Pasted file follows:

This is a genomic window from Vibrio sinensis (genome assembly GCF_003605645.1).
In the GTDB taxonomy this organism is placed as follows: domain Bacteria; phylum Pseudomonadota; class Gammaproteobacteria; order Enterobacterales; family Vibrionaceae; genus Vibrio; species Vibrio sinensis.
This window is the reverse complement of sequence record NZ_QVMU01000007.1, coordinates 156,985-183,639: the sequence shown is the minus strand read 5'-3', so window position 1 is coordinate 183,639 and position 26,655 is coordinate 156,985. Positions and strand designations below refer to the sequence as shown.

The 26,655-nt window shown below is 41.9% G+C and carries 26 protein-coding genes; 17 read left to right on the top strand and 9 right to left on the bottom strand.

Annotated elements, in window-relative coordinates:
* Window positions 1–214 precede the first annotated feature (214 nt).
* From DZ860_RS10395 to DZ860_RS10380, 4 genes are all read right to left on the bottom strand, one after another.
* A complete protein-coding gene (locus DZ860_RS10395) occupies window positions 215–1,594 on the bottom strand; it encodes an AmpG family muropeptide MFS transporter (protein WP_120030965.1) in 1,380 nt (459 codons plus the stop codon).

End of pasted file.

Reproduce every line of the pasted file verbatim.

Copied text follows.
This is a genomic window from Vibrio sinensis (genome assembly GCF_003605645.1).
In the GTDB taxonomy this organism is placed as follows: domain Bacteria; phylum Pseudomonadota; class Gammaproteobacteria; order Enterobacterales; family Vibrionaceae; genus Vibrio; species Vibrio sinensis.
This window is the reverse complement of sequence record NZ_QVMU01000007.1, coordinates 156,985-183,639: the sequence shown is the minus strand read 5'-3', so window position 1 is coordinate 183,639 and position 26,655 is coordinate 156,985. Positions and strand designations below refer to the sequence as shown.

The 26,655-nt window shown below is 41.9% G+C and carries 26 protein-coding genes; 17 read left to right on the top strand and 9 right to left on the bottom strand.

Annotated elements, in window-relative coordinates:
* Window positions 1–214 precede the first annotated feature (214 nt).
* From DZ860_RS10395 to DZ860_RS10380, 4 genes are all read right to left on the bottom strand, one after another.
* A complete protein-coding gene (locus DZ860_RS10395) occupies window positions 215–1,594 on the bottom strand; it encodes an AmpG family muropeptide MFS transporter (protein WP_120030965.1) in 1,380 nt (459 codons plus the stop codon).